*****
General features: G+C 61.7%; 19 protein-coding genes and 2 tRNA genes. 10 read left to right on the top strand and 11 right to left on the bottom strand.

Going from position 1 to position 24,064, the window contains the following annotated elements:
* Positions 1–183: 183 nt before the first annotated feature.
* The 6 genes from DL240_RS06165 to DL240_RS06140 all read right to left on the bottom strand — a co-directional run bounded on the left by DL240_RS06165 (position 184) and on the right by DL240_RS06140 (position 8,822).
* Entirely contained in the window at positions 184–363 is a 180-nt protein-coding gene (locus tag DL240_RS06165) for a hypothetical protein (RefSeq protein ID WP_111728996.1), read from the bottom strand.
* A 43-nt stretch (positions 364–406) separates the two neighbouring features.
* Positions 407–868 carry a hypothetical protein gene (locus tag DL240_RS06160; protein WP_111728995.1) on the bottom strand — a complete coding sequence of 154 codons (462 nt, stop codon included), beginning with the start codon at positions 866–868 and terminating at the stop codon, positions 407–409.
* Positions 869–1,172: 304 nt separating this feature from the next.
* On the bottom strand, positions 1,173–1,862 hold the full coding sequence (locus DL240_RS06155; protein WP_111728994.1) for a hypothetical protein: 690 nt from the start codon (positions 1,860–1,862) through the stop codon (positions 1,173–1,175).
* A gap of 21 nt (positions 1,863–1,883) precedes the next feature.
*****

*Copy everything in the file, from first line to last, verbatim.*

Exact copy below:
General features: G+C 61.7%; 19 protein-coding genes and 2 tRNA genes. 10 read left to right on the top strand and 11 right to left on the bottom strand.

Going from position 1 to position 24,064, the window contains the following annotated elements:
* Positions 1–183: 183 nt before the first annotated feature.
* The 6 genes from DL240_RS06165 to DL240_RS06140 all read right to left on the bottom strand — a co-directional run bounded on the left by DL240_RS06165 (position 184) and on the right by DL240_RS06140 (position 8,822).
* Entirely contained in the window at positions 184–363 is a 180-nt protein-coding gene (locus tag DL240_RS06165) for a hypothetical protein (RefSeq protein ID WP_111728996.1), read from the bottom strand.
* A 43-nt stretch (positions 364–406) separates the two neighbouring features.
* Positions 407–868 carry a hypothetical protein gene (locus tag DL240_RS06160; protein WP_111728995.1) on the bottom strand — a complete coding sequence of 154 codons (462 nt, stop codon included), beginning with the start codon at positions 866–868 and terminating at the stop codon, positions 407–409.
* Positions 869–1,172: 304 nt separating this feature from the next.
* On the bottom strand, positions 1,173–1,862 hold the full coding sequence (locus DL240_RS06155; protein WP_111728994.1) for a hypothetical protein: 690 nt from the start codon (positions 1,860–1,862) through the stop codon (positions 1,173–1,175).
* A gap of 21 nt (positions 1,863–1,883) precedes the next feature.